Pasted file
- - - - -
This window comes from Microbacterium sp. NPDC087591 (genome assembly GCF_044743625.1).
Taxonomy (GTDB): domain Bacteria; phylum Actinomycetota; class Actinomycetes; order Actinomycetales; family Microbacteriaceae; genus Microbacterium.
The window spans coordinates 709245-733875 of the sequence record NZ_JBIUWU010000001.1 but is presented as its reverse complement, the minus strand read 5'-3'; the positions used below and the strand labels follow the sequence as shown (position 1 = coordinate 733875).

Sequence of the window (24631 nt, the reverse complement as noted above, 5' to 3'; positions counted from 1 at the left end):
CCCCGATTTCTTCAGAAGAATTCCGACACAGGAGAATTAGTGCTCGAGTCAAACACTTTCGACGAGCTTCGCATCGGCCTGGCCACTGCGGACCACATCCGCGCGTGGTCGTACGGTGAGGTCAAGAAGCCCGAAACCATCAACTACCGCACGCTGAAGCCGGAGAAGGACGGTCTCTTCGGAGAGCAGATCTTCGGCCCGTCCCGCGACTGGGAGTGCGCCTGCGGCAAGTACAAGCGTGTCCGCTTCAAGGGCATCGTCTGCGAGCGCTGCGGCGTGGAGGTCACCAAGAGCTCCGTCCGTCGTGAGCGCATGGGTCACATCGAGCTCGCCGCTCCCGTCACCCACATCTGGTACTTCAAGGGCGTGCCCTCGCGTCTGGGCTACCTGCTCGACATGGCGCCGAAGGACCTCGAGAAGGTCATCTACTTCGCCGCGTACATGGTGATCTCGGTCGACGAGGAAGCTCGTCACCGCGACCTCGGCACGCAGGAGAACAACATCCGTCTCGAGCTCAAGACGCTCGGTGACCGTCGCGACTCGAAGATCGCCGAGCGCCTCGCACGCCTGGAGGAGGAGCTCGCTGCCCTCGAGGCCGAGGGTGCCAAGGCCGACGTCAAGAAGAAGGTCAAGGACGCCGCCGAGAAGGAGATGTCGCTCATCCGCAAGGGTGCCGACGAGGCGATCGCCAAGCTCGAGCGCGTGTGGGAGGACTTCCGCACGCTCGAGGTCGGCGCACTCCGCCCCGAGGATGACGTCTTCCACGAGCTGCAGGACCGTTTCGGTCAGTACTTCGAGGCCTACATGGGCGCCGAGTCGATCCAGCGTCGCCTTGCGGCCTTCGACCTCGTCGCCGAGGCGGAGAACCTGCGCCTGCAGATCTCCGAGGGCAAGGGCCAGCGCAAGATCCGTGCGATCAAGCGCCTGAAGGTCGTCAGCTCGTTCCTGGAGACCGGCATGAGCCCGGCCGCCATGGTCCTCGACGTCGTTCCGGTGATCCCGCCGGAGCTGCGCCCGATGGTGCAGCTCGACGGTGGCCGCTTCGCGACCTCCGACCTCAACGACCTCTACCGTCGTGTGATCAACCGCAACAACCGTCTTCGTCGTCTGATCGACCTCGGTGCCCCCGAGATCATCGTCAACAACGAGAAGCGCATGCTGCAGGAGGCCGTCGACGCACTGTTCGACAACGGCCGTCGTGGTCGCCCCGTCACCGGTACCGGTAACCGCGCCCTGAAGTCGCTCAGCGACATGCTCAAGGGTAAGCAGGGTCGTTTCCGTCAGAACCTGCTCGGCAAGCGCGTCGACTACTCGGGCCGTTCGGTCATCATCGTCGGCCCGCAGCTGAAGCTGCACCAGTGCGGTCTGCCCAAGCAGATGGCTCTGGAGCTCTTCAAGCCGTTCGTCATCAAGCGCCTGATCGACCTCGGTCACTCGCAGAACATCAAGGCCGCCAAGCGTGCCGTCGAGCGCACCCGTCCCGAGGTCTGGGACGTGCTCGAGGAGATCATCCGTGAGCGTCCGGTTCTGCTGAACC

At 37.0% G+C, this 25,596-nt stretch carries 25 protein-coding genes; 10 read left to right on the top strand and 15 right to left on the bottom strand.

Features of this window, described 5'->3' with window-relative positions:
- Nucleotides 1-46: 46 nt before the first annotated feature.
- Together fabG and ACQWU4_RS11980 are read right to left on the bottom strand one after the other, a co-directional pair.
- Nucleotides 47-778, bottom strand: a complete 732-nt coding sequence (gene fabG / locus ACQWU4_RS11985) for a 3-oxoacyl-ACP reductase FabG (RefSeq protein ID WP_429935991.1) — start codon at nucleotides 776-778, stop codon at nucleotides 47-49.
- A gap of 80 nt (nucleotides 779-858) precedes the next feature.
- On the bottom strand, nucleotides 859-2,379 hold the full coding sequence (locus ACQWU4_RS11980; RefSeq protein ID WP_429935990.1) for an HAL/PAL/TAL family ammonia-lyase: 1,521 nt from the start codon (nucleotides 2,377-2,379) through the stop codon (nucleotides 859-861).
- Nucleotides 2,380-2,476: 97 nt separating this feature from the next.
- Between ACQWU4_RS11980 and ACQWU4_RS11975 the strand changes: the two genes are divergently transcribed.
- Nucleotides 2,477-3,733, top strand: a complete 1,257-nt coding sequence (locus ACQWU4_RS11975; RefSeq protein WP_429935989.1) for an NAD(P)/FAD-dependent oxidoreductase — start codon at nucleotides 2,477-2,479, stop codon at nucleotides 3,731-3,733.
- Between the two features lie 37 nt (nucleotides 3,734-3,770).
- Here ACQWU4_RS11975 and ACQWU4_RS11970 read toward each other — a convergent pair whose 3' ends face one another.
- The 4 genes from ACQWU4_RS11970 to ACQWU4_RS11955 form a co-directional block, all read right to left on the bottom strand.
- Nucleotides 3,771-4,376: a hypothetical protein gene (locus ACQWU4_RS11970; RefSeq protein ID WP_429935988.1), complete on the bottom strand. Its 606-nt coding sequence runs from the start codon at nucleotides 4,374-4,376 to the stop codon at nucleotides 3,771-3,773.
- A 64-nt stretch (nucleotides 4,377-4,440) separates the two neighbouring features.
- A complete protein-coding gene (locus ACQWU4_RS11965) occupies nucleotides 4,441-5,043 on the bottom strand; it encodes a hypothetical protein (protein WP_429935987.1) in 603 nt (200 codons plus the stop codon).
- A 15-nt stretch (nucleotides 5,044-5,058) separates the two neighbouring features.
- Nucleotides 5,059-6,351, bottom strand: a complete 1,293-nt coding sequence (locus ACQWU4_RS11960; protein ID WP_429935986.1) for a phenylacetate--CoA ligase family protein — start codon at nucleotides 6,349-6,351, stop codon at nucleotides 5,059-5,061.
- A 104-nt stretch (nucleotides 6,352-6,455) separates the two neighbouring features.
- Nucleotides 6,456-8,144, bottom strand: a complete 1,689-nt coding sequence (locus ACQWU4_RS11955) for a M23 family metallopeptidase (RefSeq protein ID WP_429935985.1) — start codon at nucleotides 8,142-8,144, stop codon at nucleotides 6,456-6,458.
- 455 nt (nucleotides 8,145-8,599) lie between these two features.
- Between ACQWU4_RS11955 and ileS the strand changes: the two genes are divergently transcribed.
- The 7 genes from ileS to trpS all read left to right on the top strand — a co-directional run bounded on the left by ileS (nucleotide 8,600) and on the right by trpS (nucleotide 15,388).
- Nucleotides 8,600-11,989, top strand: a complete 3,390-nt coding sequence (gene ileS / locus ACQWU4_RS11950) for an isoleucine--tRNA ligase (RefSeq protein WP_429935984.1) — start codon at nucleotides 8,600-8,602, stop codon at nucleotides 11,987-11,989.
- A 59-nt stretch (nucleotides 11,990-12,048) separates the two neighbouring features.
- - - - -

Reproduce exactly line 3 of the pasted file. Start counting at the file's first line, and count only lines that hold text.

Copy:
The window spans coordinates 709245-733875 of the sequence record NZ_JBIUWU010000001.1 but is presented as its reverse complement, the minus strand read 5'-3'; the positions used below and the strand labels follow the sequence as shown (position 1 = coordinate 733875).